Yellowjackets are bee-sized social wasps that build paper nests, usually underground. They usually have beelike black and yellow bands on their abdomens, but unlike honeybees, they are not hairy, nor do they collect pollen. Yellowjackets have yellow or white faces. When resting, they usually hold their wings down their back (not spread out). Right before landing, they often fly quickly side to side.
Yellowjacket nests are made of paper like those of paper wasps, but they have multiple parallel layers of comb with downward-facing cells (paper wasps always only have a single layer of cells). Yellowjacket nests are always enclosed in a wood-pulp paper envelope built by the wasps.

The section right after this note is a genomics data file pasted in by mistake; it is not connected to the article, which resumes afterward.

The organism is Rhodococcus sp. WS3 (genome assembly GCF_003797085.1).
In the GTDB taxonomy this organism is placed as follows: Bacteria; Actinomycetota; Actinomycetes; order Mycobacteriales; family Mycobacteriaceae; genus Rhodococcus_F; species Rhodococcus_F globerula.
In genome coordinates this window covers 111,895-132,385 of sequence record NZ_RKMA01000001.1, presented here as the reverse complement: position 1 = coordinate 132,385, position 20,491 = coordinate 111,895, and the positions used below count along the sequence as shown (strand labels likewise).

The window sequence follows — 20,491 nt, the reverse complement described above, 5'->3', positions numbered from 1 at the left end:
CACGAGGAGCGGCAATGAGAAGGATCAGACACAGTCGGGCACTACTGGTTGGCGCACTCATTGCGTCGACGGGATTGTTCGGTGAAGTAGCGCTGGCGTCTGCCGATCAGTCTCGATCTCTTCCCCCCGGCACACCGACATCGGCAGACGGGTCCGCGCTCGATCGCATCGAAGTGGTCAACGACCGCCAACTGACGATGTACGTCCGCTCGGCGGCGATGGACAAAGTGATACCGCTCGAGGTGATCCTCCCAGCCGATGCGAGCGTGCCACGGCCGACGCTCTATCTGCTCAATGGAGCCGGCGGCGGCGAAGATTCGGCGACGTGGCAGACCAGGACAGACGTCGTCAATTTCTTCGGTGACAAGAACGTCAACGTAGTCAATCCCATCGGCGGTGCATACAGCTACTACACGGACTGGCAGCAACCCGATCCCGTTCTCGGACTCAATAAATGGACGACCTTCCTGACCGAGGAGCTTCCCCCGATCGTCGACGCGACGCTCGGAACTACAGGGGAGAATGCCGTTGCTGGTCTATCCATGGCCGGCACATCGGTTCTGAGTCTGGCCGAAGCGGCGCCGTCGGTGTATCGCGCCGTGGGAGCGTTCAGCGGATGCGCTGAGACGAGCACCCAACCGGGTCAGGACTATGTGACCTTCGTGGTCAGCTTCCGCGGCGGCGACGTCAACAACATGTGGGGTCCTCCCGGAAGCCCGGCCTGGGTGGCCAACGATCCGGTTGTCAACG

Yellowjackets are widely, and incorrectly, called "sweat bees" in Missouri.
Yellowjackets are a significant stinging threat: They nest in colonies and aggressively defend their nest as a group. Individuals can sting repeatedly.